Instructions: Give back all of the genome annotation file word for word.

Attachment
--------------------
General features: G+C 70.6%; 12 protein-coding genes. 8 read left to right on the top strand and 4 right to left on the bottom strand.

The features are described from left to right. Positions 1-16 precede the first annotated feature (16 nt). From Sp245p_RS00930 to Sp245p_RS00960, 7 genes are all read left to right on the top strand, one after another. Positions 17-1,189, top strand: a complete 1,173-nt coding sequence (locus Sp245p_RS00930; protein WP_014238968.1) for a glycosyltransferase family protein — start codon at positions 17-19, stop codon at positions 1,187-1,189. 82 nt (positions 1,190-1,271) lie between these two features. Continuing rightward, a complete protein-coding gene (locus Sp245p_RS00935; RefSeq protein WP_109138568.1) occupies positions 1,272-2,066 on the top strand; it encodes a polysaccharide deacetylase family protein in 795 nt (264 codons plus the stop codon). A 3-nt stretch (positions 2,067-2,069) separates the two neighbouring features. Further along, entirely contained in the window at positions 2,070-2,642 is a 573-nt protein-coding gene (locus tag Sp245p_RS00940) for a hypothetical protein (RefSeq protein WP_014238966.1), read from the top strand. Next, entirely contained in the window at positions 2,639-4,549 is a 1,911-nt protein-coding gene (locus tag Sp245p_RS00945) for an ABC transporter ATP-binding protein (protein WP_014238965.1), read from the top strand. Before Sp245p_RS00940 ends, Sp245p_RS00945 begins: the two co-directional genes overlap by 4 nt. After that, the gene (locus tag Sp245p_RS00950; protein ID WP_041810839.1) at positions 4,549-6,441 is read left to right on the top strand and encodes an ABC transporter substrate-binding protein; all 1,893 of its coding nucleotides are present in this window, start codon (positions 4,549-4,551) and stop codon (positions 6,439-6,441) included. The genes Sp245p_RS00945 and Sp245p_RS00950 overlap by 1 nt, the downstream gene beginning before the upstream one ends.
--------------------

General features: G+C 70.6%; 12 protein-coding genes. 8 read left to right on the top strand and 4 right to left on the bottom strand.

The features are described from left to right. Positions 1-16 precede the first annotated feature (16 nt). From Sp245p_RS00930 to Sp245p_RS00960, 7 genes are all read left to right on the top strand, one after another. Positions 17-1,189, top strand: a complete 1,173-nt coding sequence (locus Sp245p_RS00930; protein WP_014238968.1) for a glycosyltransferase family protein — start codon at positions 17-19, stop codon at positions 1,187-1,189. 82 nt (positions 1,190-1,271) lie between these two features. Continuing rightward, a complete protein-coding gene (locus Sp245p_RS00935; RefSeq protein WP_109138568.1) occupies positions 1,272-2,066 on the top strand; it encodes a polysaccharide deacetylase family protein in 795 nt (264 codons plus the stop codon). A 3-nt stretch (positions 2,067-2,069) separates the two neighbouring features. Further along, entirely contained in the window at positions 2,070-2,642 is a 573-nt protein-coding gene (locus tag Sp245p_RS00940) for a hypothetical protein (RefSeq protein WP_014238966.1), read from the top strand. Next, entirely contained in the window at positions 2,639-4,549 is a 1,911-nt protein-coding gene (locus tag Sp245p_RS00945) for an ABC transporter ATP-binding protein (protein WP_014238965.1), read from the top strand. Before Sp245p_RS00940 ends, Sp245p_RS00945 begins: the two co-directional genes overlap by 4 nt. After that, the gene (locus tag Sp245p_RS00950; protein ID WP_041810839.1) at positions 4,549-6,441 is read left to right on the top strand and encodes an ABC transporter substrate-binding protein; all 1,893 of its coding nucleotides are present in this window, start codon (positions 4,549-4,551) and stop codon (positions 6,439-6,441) included. The genes Sp245p_RS00945 and Sp245p_RS00950 overlap by 1 nt, the downstream gene beginning before the upstream one ends.